Read an Excerpt
Amanda White pounced on the bed in her best friend Trina Lambert's room, and pressed her fist into her mouth to keep from screaming. She grabbed the phone and said, "What did you say? I couldn't have heard correctly."
Hayley's giggle trickled through the phone line. "You heard me. The band has a concert in Denver the Friday before spring break ends. Mom and Dad said I could go with them. We can ski with the guys if we can arrange a safe way for them to join us. The fans can be rough without meaning to be."
Trina's laughter echoed from the den and through the phone extension.
Amanda's heart fluttered. This could be the most exciting spring break ever.
Listening to Hayley's soft spoken plans brought back memories of their close-knit friendship and last year's spring break spent chasing the world famous rock band Millennium up and down ski slopes. Amanda's heart wrenched as her mind skipped to the day she hugged Hayley goodbye. Six months with only a bi-weekly call and random emails couldn't replace sitting in the same room, talking and making plans.
Trina's mother knocked discreetly on the door. "Time to hang up. Sorry girls."
"Okay, Mother," Trina called from the den.
Trina hurried to her room and closed the door. "Awesome. I can't wait. After I take you home, I'll call Sharon. She'll be home from the swim meet later this evening."
"Great." Amanda jumped off the bed and grabbed her already packed bag. The two girls walked down the mauve carpeted hallway toward the sunken living room. Mrs. Lambert looked up from the TV news and smiled. Amanda grinned. Trina had the same long black hair as her mother.
"Goodbye Amanda. Come again. Trina, dinner is in one hour, so come right back."
When she got home, Amanda ran up the steps of a stately Victorian house in the Denver suburbs. She paused to stare past the manmade structures to the craggy peaks above the city and grinned.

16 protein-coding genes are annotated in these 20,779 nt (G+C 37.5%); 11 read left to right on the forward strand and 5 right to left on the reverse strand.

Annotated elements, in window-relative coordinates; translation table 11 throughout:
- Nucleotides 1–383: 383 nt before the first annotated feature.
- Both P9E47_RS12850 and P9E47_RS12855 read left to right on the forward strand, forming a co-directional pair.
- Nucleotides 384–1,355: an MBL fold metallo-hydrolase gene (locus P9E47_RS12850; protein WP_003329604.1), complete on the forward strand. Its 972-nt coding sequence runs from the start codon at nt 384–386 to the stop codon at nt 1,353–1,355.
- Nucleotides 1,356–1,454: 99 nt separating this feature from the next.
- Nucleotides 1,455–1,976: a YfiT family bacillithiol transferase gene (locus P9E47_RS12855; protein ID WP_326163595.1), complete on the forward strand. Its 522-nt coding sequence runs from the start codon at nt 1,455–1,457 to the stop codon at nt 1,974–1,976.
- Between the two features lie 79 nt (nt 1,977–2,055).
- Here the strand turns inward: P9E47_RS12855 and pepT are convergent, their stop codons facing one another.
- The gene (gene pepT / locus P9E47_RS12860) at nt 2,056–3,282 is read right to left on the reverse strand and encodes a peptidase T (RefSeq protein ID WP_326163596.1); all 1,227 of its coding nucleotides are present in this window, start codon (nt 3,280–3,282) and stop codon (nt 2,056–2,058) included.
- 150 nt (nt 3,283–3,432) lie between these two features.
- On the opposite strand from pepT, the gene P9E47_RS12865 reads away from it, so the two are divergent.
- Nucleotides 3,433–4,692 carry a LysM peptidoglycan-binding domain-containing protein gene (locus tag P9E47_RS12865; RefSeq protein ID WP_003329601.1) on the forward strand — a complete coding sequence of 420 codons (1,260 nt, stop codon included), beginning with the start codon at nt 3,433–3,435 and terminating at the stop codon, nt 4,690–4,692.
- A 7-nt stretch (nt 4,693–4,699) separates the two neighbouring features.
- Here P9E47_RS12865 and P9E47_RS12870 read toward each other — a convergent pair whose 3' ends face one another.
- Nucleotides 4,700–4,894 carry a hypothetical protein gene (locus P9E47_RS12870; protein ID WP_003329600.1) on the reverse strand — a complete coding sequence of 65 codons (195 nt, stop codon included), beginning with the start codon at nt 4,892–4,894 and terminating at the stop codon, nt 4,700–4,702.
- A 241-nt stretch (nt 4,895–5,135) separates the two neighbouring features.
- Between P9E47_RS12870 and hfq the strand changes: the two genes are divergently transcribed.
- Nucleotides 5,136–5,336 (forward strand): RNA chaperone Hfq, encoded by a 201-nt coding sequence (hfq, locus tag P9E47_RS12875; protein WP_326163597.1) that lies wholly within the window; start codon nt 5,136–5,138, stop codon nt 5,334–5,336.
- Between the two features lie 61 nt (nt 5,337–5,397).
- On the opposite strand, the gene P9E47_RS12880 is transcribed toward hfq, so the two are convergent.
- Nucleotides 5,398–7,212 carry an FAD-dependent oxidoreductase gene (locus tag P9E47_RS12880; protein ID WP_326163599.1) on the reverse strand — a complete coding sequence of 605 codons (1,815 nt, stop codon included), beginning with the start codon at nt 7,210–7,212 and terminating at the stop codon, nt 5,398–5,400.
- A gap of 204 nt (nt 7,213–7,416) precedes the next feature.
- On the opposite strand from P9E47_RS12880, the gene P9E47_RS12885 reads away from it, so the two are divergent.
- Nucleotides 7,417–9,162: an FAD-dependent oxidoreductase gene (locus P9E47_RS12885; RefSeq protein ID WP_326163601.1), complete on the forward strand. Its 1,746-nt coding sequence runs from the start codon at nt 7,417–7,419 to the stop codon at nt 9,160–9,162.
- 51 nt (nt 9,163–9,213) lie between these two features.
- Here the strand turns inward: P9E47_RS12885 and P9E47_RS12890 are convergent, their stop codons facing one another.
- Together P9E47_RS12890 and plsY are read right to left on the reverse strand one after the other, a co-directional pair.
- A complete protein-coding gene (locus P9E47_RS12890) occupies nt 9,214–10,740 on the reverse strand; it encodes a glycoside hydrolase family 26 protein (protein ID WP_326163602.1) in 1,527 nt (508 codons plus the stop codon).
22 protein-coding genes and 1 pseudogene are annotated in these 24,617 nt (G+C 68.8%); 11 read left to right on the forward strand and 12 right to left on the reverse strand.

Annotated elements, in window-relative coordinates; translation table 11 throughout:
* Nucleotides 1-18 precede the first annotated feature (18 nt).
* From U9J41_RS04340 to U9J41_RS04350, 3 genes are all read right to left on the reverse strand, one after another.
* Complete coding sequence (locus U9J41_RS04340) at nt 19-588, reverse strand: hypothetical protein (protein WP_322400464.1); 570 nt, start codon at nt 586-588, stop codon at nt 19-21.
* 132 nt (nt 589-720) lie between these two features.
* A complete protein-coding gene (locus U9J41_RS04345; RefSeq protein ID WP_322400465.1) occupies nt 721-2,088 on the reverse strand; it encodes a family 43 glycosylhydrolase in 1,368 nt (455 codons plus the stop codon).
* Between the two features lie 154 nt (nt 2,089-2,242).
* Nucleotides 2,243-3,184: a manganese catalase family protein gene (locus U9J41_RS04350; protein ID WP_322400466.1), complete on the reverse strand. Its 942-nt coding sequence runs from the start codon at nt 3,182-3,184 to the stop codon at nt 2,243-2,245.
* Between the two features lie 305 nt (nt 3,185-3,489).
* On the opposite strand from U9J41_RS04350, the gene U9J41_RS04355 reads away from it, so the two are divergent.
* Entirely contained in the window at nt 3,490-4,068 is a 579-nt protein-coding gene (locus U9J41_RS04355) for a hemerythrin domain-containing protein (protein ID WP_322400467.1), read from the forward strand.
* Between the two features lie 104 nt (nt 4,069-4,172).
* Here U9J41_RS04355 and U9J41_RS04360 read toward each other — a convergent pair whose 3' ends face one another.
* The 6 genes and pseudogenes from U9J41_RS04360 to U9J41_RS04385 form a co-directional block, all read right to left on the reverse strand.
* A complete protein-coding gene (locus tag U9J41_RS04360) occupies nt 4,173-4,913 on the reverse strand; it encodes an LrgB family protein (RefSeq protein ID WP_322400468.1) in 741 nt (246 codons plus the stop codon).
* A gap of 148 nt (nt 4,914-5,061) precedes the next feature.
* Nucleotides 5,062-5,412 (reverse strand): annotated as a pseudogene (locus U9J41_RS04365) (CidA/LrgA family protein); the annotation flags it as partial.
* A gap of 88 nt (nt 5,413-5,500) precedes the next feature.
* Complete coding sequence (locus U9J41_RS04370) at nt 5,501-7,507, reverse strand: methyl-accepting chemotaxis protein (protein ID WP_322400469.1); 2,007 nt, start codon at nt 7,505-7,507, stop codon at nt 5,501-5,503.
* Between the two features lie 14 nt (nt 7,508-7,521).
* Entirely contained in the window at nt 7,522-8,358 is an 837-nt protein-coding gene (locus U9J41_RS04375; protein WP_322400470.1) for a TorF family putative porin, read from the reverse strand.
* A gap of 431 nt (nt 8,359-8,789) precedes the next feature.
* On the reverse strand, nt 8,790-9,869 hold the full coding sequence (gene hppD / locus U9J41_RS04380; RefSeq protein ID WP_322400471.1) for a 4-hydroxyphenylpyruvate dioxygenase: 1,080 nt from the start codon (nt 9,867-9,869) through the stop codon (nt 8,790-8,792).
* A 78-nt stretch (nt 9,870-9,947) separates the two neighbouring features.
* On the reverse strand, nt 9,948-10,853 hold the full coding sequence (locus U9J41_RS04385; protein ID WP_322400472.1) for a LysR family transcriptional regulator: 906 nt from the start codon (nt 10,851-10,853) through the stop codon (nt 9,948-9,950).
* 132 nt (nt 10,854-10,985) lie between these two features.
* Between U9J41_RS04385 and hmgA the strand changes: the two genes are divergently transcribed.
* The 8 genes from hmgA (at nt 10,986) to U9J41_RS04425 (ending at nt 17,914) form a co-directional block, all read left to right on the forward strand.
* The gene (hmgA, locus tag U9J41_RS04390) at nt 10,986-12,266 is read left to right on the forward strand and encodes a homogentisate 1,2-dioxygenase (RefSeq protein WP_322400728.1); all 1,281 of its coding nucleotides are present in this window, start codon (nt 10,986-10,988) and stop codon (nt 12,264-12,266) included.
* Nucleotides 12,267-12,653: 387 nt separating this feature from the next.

"Mom, I'm home," she shouted, as she jerked open the front door.
Kaye White hurried down the airy hallway towards Amanda. "Hello, dear. Did you and Trina have a nice visit this weekend?"
"Yes. You won't believe this. Hayley called."
"Amanda it was Hayley's turn to call this week."
"Oh, Mom. That's not the point. She's going to be here the middle of March for spring break! Millennium has a concert at the auditorium Saturday, March eighteenth! Her parents agreed for her to visit us, which means she gets to see another concert with us. And, oh, Mom! The boys in the band want to meet her friends."
"My goodness. That is news! I'm really looking forward to seeing Hayley again myself!"
"It will be so much fun."
Amanda walked toward the kitchen. The refrigerator door stood open and containers of food covered the counter. Amanda turned and stared at her mother. "This looks like more than cleaning the refrigerator."
"Yes. There's a problem." Her mother sighed.
"Your father and I had our annual check-ups. We got the blood results back Friday. We both have type II diabetes."
Amanda's mouth dropped open. "You have what?"
"Diabetes. The kind caused by age, lack of exercise, and lifestyle."
Tears stung Amanda's eyes. "Aunt Gertrude died from that last year."
Her mom tugged her into a deep embrace. "Diabetes doesn't have to be a death sentence." Holding her at arms length, her mother continued, "But, from this day forward, this family is changing lifestyles. You are at risk, too. We haven't practiced sound nutrition and exercise with you or Mindi."
"Get real, Mom. Mindi weighs about two pounds. I know I gained maybe thirty pounds or so this summer, but it's no big deal. I'll just diet for a few weeks."
Mrs. White laughed. "Honey, you have no idea what a trap that is. I've gained and lost three hundred pounds with that theory. I can't stand by and let you go down that road."
"It's not fair that Mindi never gains an ounce."
"Amanda. Everyone is different. Mindi's got the same lifestyle, which will eventually catch up to her if we don't make a difference now. So, I'd like for you to be supportive and learn to take care of your weight problem before you find yourself in my predicament–two hundred pounds overweight and taking medicine to control blood sugar and blood pressure."
Amanda gulped. "I'm sorry, Mom. It must be pretty scary."
"The worst part is worrying about you girls. Now, you go on upstairs and sort out your laundry. Tomorrow is a school day and I have to finish the refrigerator and decide what's salvageable for our first healthy meal."
"Okay." Amanda climbed the stairs to her frilly pink bedroom, dropped the heavy overnight bag next to the closet, and sat at the small writing table. Carefully lifting the lid from a pretty floral printed hatbox on the dresser next to the table, Amanda sniffed the familiar aroma of chocolate.
Thoughts mixed with the heavy sweet smell swirled in her mind. Mom might be really sick, but she's older. Surely nothing like that can touch me.
Copyright © 2003 by Wanda Horton